Alex Montes and his business partner, Askari Mateos, have spent years fussing over their recipes for tlayudas: large, thin corn tortillas topped with various ingredients. So what is the secret to a great tlayuda? Montes thinks for a moment. “The asiento [the unrefined pork lard that covers the tortilla],” he finally says, “and the beans, always with avocado leaf.”
“The great thing about a restaurant,” he continues, “[is that] you make the same dish over and over so you have endless chances to perfect it.”
We’d say that Montes and Mateos have done just that – the Oaxacan food at Las Tlayudas, the duo’s restaurant in Colonia del Valle, is pretty much perfect. While their massive, crunchy tlayudas covered in tasajo, a kind of salted beef, and quesillo cheese are irresistible, we are equally enamored with the whole bean soup served with avocado leaf and a dollop of cream, and the guacamole with roasted crickets. According to Montes, it’s the chepiche herb that makes the latter so good; all we know is that we can’t stop fantasizing about this guacamole.
It all began, however, with tlayudas, a traditional Oaxacan street snack that dates back to pre-Hispanic Mexico. Back then, says Montes, these large tortillas – think thicker than a taco, thinner than a tostada – were more likely thought of as edible plates. Cooked on equally massive round grills called comals, the tortillas are slathered with a little bit of asiento and beans (famously refried with avocado leaf), and topped with a combination of tomato, quesillo cheese, avocado, various types of proteins and sometimes lettuce or cabbage.
“You make the same dish over and over so you have endless chances to perfect it.”
Mateos, Montes’ partner, began making tlayudas four stories up, at a late-night, clandestine rooftop restaurant that he started operating in 2010; he was selling them along with beer, mezcal and horchata – a traditional Oaxacan non-alcoholic drink. Mateos’ family was from Oaxaca and he had spent much of his childhood there. Montes, who at the time was working as a freelance film director, was one of his many devoted clients, calling up from the street below to be let up for a midnight tlayuda.
When Mateos got shut down a year later (you can only run a speakeasy-style restaurant for so long), the two friends decided to open up a tiny place in Mexico City’s Colonia Roma, where they would sell what had already proven to be a hit: tlayudas, beer, mezcal and horchata.
When Las Tlayudas opened, it was a pretty low-key affair, but as Mateos and Montes added recipes to the menu – chilaquiles with bean sauce, sweet plantain molletes, that to-die-for guacamole – their fame started to spread. Their tiny locale in Roma was packed late into the evening and started bustling again by breakfast the next day.
Tragedy struck, however, in 2017. The massive 7.1 magnitude earthquake that smashed up Mexico City on September 19 destroyed Las Tlayudas as well.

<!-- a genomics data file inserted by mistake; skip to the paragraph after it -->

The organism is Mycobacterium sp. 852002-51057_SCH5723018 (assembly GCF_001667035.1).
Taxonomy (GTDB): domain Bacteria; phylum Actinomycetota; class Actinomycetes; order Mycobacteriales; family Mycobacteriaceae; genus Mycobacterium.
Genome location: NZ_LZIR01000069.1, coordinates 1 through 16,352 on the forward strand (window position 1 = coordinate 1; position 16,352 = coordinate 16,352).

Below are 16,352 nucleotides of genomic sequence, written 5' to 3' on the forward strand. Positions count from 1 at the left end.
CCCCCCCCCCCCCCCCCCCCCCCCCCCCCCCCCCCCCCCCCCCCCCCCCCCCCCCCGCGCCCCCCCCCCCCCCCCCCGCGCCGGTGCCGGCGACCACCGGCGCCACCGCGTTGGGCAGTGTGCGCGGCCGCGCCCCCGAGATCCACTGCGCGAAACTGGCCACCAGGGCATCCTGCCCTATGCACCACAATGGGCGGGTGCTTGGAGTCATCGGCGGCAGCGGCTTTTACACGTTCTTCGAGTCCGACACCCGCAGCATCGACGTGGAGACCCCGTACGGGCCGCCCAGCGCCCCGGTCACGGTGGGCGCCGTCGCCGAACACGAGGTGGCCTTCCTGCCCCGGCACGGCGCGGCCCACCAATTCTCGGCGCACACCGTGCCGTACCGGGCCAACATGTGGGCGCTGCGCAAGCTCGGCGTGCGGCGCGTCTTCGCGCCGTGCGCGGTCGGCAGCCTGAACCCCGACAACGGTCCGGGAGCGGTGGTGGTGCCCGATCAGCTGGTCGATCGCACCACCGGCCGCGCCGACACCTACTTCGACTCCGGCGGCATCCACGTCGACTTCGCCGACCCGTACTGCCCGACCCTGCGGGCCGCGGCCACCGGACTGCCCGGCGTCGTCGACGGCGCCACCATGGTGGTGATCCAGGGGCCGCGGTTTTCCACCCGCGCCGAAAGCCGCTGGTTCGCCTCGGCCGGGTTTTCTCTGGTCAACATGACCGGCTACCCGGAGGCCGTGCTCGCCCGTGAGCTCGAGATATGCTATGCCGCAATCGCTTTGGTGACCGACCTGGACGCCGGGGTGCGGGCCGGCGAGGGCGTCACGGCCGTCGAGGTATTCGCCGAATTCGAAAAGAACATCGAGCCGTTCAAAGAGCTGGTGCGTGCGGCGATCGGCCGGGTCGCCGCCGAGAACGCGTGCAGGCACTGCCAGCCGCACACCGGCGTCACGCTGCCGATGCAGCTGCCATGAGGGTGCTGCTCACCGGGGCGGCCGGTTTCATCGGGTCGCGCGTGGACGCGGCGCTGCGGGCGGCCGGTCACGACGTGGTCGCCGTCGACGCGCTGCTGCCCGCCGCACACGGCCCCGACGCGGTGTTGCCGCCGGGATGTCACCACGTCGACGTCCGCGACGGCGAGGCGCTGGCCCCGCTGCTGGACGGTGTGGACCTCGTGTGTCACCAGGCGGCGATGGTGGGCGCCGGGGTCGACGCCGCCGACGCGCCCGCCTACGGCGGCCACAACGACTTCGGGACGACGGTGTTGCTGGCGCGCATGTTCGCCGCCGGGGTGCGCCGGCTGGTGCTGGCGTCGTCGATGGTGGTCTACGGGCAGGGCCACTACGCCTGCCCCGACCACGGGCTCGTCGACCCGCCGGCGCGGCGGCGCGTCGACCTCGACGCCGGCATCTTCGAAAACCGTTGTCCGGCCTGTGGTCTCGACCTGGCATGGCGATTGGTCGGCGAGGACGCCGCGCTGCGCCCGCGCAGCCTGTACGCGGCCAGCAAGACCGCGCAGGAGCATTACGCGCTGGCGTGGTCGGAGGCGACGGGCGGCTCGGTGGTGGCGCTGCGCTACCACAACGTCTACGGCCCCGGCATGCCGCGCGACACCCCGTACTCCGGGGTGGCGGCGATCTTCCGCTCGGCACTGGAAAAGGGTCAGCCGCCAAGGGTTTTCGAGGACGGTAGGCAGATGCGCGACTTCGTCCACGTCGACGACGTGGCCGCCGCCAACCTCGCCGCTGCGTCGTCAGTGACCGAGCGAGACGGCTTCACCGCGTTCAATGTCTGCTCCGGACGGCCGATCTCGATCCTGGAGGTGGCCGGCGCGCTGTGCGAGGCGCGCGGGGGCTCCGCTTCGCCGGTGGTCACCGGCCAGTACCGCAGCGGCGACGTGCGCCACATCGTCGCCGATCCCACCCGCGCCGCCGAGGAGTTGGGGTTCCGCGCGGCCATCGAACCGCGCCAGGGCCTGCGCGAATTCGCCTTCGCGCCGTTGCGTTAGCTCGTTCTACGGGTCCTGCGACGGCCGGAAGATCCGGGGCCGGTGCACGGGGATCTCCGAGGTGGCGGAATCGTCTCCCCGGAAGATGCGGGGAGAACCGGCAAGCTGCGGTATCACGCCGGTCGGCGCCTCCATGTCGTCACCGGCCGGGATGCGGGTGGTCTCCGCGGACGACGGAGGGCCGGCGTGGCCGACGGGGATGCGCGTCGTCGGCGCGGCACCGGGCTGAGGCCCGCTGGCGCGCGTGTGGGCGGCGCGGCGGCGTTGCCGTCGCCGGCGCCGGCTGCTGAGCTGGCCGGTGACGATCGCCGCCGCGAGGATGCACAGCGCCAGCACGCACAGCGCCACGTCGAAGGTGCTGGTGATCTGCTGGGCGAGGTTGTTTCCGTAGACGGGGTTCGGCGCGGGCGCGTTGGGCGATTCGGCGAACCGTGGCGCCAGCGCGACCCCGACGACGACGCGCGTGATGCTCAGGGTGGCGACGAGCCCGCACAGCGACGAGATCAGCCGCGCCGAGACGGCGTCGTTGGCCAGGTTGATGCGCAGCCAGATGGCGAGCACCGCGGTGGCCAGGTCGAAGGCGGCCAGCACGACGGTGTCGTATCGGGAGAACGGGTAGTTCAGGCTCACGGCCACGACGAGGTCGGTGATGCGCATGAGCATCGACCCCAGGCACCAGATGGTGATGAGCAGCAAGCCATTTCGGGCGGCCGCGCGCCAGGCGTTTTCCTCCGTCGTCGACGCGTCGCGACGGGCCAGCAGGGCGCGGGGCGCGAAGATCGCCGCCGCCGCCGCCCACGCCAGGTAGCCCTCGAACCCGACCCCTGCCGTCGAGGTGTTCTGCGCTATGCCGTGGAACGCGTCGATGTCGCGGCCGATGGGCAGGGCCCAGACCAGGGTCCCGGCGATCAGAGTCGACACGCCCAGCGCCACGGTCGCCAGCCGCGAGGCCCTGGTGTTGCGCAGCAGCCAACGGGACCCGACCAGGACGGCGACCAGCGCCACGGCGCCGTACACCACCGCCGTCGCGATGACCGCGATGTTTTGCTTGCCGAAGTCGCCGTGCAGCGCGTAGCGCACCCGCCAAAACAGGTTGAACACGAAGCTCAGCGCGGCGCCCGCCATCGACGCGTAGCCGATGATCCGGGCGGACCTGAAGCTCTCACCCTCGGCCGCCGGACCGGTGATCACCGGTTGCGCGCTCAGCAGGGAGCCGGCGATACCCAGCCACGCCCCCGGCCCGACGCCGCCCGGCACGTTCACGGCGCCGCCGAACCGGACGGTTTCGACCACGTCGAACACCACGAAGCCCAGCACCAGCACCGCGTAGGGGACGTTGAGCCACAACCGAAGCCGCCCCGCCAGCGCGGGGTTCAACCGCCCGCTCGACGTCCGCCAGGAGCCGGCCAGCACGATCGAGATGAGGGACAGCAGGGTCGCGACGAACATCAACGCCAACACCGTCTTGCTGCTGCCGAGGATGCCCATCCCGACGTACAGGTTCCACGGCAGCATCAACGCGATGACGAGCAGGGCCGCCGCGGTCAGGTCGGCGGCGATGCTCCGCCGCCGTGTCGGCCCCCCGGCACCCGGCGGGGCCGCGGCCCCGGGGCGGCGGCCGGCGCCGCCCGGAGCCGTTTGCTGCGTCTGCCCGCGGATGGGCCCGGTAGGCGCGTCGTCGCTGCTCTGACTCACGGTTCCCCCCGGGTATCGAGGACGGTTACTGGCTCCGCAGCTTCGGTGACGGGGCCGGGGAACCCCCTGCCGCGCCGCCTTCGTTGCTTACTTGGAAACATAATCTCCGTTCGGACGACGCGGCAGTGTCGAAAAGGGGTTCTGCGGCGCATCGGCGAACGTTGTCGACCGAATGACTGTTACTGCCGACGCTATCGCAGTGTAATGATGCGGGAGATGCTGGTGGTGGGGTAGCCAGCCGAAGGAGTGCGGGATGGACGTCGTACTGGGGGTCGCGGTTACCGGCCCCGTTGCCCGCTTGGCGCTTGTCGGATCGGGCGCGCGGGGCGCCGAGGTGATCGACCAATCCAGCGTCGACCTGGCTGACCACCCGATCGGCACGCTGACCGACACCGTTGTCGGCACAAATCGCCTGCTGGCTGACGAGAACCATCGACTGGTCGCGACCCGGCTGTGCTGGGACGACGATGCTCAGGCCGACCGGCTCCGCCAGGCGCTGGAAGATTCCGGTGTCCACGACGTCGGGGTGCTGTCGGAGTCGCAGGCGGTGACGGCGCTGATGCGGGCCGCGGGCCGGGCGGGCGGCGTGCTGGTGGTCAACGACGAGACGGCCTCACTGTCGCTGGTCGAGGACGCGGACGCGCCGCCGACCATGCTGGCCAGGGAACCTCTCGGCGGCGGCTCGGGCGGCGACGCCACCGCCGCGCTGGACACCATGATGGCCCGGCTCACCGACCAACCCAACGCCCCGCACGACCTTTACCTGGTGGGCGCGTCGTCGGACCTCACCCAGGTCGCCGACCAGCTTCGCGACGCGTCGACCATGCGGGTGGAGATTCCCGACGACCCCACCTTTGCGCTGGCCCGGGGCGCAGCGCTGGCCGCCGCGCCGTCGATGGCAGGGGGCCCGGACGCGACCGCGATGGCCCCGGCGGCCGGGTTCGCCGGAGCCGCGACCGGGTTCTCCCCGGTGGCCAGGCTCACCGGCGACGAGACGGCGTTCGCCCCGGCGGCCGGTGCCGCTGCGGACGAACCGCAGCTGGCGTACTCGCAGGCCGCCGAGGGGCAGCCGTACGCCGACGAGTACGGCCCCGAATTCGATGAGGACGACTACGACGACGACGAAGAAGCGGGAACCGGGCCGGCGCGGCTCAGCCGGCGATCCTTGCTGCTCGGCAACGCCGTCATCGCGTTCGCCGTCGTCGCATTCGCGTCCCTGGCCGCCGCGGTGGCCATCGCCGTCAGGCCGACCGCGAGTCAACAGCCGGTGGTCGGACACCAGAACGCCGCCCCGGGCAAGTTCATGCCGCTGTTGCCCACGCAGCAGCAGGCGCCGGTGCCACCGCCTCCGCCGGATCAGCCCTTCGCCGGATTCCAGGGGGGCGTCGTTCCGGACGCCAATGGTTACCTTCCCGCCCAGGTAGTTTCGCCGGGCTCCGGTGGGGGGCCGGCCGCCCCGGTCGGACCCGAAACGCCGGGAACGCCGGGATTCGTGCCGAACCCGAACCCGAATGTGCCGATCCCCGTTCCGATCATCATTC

“Thank god there were no customers at that moment and just two cooks that were able to get out,” Montes soberly recalls. “Me personally, I thought maybe it was a sign I should do something else with my life. Then the staff told me they would all wait until we opened another location, all 12 of them, and I realized that the restaurant had taken on a life of its own.”
It was difficult to start again from scratch, and rents in Roma, a neighborhood hit hard by the quake, soared as local businesses scrambled to find new digs. But the partners eventually secured a space – a former lamp showroom (a hodgepodge of lamps still hangs in the back patio) – in neighboring Colonia Del Valle, and Las Tlayudas was reborn, a little bigger but with the same Oaxacan soul.
“I was so happy to see all our old customers come and find us, and now of course we have new customers too,” says Montes.
Part of their mission at Las Tlayudas is preserving and promoting Oaxacan food and recipes. They work closely with a local family in Oaxaca to source almost all of their ingredients, including Oaxacan craft beer and mezcal, which are shipped in every third day or so. While many things at the restaurant have changed in the past few years, this close connection with Oaxaca is one constant.
Of all the delicacies on the menu, the tlayuda is still their top seller (the tasajo version being the most popular), but the ice-cold horchata with bits of melon and pecan floating in its creamy depths is a close second.
Oaxaca is perhaps most famous for its staggering variety of moles, but the food here goes far beyond that iconic dish. While Oaxacans living in Mexico City search out Las Tlayudas for a taste of home, the rest of us come for a delicious taste of (and insight into) the cuisine of southern Mexico – and a master class about what makes the perfect tlayuda.